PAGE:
Selected in the third round of the 2011 draft, Vogelbach was touted for his tremendous power. He wasn't satisfied with just that; he set sights on becoming a more versatile player.
"I don't want be known as just a guy who only hits home runs," Vogelbach said by phone.
So it was set a goal of Vogelbach's to lose weight, allowing him to become a stronger fielder and a better base-runner.
Vogelbach enlisted the help of his brother, a personal trainer, in assisting him toward shedding pounds. Thanks to daily workouts and forming better dietary habits, Vogelbach currently stands at just 253 pounds.
The results have given Vogelbach the ability to track down balls hit his way, and made him ready to run from first to third. More importantly, he is able to withstand the daily grind of a full baseball season.
"It just helps me in being a complete player," said Vogelbach.
Following the Cubs' spring training, Vogelbach stayed at camp in Mesa where he continued on with the organization's rookie-level team. After a slow start at the plate, Vogelbach made a mental adjustment which guided him to a transformation.
"I was anxious to do too much at the plate," Vogelbach said of his struggles. "I slowed the game down and let it come to me a little bit. I've been seeing the ball really well and putting some good swings down on the ball."
Vogelbach batted .324 with 33 hits in 102 at-bats. Those totals include 12 doubles and even two triples, going with seven home runs. He joined the Cubs' short-season affiliate, the Boise Hawks, where he is hitting .333 with eight home runs and 21 RBI in 19 games.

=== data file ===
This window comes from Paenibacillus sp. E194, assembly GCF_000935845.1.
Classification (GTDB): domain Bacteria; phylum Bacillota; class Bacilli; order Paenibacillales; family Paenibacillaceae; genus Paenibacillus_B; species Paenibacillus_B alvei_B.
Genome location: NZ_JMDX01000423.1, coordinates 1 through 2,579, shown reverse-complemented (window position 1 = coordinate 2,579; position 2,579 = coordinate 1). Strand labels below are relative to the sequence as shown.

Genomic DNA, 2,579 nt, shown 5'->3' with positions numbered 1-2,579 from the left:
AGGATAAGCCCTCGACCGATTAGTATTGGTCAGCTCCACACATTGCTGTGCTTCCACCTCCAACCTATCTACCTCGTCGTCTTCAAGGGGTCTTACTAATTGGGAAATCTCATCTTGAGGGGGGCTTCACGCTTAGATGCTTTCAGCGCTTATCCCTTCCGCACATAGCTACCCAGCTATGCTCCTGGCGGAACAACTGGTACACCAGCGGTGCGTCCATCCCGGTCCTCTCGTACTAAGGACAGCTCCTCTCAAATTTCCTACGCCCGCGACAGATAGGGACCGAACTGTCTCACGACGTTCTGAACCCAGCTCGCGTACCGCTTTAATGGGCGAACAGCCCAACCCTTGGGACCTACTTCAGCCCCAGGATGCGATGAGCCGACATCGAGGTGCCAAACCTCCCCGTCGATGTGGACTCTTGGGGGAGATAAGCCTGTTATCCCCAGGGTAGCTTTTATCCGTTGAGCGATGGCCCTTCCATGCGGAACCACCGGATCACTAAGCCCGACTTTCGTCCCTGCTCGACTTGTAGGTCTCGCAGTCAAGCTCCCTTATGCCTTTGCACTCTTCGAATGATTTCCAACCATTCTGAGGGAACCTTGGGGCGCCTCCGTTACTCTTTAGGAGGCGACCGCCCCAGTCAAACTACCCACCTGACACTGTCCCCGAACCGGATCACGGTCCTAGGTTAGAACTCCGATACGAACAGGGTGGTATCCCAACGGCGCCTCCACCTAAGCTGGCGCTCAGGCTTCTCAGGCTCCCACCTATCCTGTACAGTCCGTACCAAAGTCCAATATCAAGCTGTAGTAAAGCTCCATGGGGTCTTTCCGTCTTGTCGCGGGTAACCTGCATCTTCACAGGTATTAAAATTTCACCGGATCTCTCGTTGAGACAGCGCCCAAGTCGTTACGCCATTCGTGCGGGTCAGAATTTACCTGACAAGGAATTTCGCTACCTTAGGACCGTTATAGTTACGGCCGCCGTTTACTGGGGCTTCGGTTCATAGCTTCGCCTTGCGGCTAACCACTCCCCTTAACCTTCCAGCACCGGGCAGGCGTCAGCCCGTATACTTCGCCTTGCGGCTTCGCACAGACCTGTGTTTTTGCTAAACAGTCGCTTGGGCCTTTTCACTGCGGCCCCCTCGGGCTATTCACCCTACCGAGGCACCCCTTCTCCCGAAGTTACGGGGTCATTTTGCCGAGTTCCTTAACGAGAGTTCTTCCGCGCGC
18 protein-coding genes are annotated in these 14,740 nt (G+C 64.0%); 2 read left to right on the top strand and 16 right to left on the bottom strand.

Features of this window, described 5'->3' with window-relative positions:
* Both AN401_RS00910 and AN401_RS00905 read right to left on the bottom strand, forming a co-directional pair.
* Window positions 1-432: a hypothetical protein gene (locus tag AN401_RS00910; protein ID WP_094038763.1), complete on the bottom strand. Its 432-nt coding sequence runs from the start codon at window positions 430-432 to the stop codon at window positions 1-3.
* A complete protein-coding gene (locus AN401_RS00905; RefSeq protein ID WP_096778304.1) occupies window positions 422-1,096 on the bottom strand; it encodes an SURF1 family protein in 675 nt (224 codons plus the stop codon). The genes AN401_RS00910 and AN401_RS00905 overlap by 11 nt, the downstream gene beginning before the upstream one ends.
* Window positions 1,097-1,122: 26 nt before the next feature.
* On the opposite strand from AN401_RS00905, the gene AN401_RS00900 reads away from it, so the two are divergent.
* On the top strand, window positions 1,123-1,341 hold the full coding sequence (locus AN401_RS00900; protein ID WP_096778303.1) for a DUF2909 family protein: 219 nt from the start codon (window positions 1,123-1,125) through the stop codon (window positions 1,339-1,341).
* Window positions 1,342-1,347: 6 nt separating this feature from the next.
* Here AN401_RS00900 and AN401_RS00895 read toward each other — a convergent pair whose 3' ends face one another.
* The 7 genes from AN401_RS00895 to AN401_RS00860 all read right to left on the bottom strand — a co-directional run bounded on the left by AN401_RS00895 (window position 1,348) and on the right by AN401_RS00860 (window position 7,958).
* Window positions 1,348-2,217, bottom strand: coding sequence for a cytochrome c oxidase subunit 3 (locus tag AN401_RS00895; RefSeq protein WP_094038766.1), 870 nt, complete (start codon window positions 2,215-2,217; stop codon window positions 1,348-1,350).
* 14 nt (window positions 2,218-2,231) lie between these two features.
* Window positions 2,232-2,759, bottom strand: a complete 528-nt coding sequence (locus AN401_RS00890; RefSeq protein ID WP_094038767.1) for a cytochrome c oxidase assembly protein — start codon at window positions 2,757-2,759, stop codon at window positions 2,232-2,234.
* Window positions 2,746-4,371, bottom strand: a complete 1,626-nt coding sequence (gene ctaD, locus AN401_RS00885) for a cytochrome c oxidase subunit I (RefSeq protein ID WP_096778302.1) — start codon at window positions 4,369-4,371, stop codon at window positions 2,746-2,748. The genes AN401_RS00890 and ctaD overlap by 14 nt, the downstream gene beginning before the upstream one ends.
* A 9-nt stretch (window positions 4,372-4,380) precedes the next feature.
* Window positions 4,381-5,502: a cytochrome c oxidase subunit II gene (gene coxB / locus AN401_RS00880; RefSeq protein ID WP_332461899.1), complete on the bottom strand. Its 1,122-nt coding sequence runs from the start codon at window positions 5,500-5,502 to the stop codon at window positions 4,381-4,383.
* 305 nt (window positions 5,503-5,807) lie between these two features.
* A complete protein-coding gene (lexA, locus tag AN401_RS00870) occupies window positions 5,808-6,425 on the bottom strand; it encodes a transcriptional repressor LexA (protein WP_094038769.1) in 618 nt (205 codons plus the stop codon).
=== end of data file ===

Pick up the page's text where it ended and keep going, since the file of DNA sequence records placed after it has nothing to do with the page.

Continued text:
While Vogelbach has transformed his game, the Cubs have a new look, too. The organization is in rebuilding mode and 23-year-old first baseman Anthony Rizzo, acquired through trade by first-year president Theo Epstein, has been tabbed as the franchise's cornerstone.
The Cubs hope Rizzo can man first base for many years to come, leaving many questions of what Vogelbach's future holds. He's not worried about that right now.
"All I can do is play, all I can do is worry about what I can control; that's how hard I play every day and how I go about my business," Vogelbach said. "The Cubs have Anthony Rizzo and he's obviously a franchise player, an awesome guy, and an even better player. I can't worry about that. I just have to play."
Vogelbach has yet to speak with the Cubs' current front-office brass about his standing in the organization and his future. He isn't looking to a potential position switch, either.
"All I'm doing is working to become the best first baseman I can right now," he said.
As Vogelbach works to become a complete player, he has a figure to model his game after. That would be the Cubs' current first baseman, Anthony Rizzo.
"As a player, I want to stay level-minded, hit for power and average like Rizzo," said Vogelbach. "He's a guy that can change the game with any swing. He can also go 4-for-4 or 0-for-0 with four walks. He's a patient hitter that I want to be."
Vogelbach is striving to become the complete package at first base, working toward his goals each day. Whatever the future holds isn't a concern just yet.